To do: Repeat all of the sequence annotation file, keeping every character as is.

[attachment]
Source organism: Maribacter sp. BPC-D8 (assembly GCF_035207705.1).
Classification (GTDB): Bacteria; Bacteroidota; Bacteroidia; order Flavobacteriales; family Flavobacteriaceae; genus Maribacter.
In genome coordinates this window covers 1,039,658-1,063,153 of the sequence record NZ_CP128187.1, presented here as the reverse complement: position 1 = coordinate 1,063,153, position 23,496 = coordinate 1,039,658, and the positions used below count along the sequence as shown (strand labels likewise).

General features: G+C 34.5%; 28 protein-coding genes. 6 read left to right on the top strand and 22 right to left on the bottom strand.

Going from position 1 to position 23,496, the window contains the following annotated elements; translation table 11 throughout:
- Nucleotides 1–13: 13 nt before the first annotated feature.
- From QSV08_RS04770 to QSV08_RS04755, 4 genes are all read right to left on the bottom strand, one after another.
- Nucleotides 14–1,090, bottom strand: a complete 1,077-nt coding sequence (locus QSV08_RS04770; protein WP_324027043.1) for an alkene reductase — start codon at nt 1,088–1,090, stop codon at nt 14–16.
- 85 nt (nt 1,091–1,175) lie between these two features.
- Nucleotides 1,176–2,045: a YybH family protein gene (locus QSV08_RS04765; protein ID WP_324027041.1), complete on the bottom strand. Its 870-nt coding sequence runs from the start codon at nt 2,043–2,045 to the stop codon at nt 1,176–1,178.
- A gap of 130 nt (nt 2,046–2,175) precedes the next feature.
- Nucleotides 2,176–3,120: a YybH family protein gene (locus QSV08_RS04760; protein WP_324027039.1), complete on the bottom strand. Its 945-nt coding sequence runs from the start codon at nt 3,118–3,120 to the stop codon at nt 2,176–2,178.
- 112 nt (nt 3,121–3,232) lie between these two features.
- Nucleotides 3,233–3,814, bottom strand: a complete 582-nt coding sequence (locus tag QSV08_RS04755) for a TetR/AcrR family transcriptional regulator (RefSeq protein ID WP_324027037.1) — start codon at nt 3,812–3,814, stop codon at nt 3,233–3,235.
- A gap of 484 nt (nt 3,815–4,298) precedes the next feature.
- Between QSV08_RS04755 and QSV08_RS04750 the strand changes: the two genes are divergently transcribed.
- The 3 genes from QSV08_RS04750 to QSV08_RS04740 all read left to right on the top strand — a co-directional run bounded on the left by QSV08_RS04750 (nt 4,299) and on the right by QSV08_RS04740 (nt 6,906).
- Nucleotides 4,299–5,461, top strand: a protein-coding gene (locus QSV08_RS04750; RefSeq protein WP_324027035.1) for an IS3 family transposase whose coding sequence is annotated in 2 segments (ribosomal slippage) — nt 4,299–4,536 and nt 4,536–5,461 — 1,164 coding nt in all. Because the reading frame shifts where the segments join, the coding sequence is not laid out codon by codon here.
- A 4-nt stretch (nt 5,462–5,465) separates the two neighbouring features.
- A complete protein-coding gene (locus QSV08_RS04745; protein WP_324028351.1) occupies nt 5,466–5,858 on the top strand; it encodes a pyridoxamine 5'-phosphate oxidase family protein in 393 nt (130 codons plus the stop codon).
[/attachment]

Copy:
Source organism: Maribacter sp. BPC-D8 (assembly GCF_035207705.1).
Classification (GTDB): Bacteria; Bacteroidota; Bacteroidia; order Flavobacteriales; family Flavobacteriaceae; genus Maribacter.
In genome coordinates this window covers 1,039,658-1,063,153 of the sequence record NZ_CP128187.1, presented here as the reverse complement: position 1 = coordinate 1,063,153, position 23,496 = coordinate 1,039,658, and the positions used below count along the sequence as shown (strand labels likewise).

General features: G+C 34.5%; 28 protein-coding genes. 6 read left to right on the top strand and 22 right to left on the bottom strand.

Going from position 1 to position 23,496, the window contains the following annotated elements; translation table 11 throughout:
- Nucleotides 1–13: 13 nt before the first annotated feature.
- From QSV08_RS04770 to QSV08_RS04755, 4 genes are all read right to left on the bottom strand, one after another.
- Nucleotides 14–1,090, bottom strand: a complete 1,077-nt coding sequence (locus QSV08_RS04770; protein WP_324027043.1) for an alkene reductase — start codon at nt 1,088–1,090, stop codon at nt 14–16.
- 85 nt (nt 1,091–1,175) lie between these two features.
- Nucleotides 1,176–2,045: a YybH family protein gene (locus QSV08_RS04765; protein ID WP_324027041.1), complete on the bottom strand. Its 870-nt coding sequence runs from the start codon at nt 2,043–2,045 to the stop codon at nt 1,176–1,178.
- A gap of 130 nt (nt 2,046–2,175) precedes the next feature.
- Nucleotides 2,176–3,120: a YybH family protein gene (locus QSV08_RS04760; protein WP_324027039.1), complete on the bottom strand. Its 945-nt coding sequence runs from the start codon at nt 3,118–3,120 to the stop codon at nt 2,176–2,178.
- 112 nt (nt 3,121–3,232) lie between these two features.
- Nucleotides 3,233–3,814, bottom strand: a complete 582-nt coding sequence (locus tag QSV08_RS04755) for a TetR/AcrR family transcriptional regulator (RefSeq protein ID WP_324027037.1) — start codon at nt 3,812–3,814, stop codon at nt 3,233–3,235.
- A gap of 484 nt (nt 3,815–4,298) precedes the next feature.
- Between QSV08_RS04755 and QSV08_RS04750 the strand changes: the two genes are divergently transcribed.
- The 3 genes from QSV08_RS04750 to QSV08_RS04740 all read left to right on the top strand — a co-directional run bounded on the left by QSV08_RS04750 (nt 4,299) and on the right by QSV08_RS04740 (nt 6,906).
- Nucleotides 4,299–5,461, top strand: a protein-coding gene (locus QSV08_RS04750; RefSeq protein WP_324027035.1) for an IS3 family transposase whose coding sequence is annotated in 2 segments (ribosomal slippage) — nt 4,299–4,536 and nt 4,536–5,461 — 1,164 coding nt in all. Because the reading frame shifts where the segments join, the coding sequence is not laid out codon by codon here.
- A 4-nt stretch (nt 5,462–5,465) separates the two neighbouring features.
- A complete protein-coding gene (locus QSV08_RS04745; protein WP_324028351.1) occupies nt 5,466–5,858 on the top strand; it encodes a pyridoxamine 5'-phosphate oxidase family protein in 393 nt (130 codons plus the stop codon).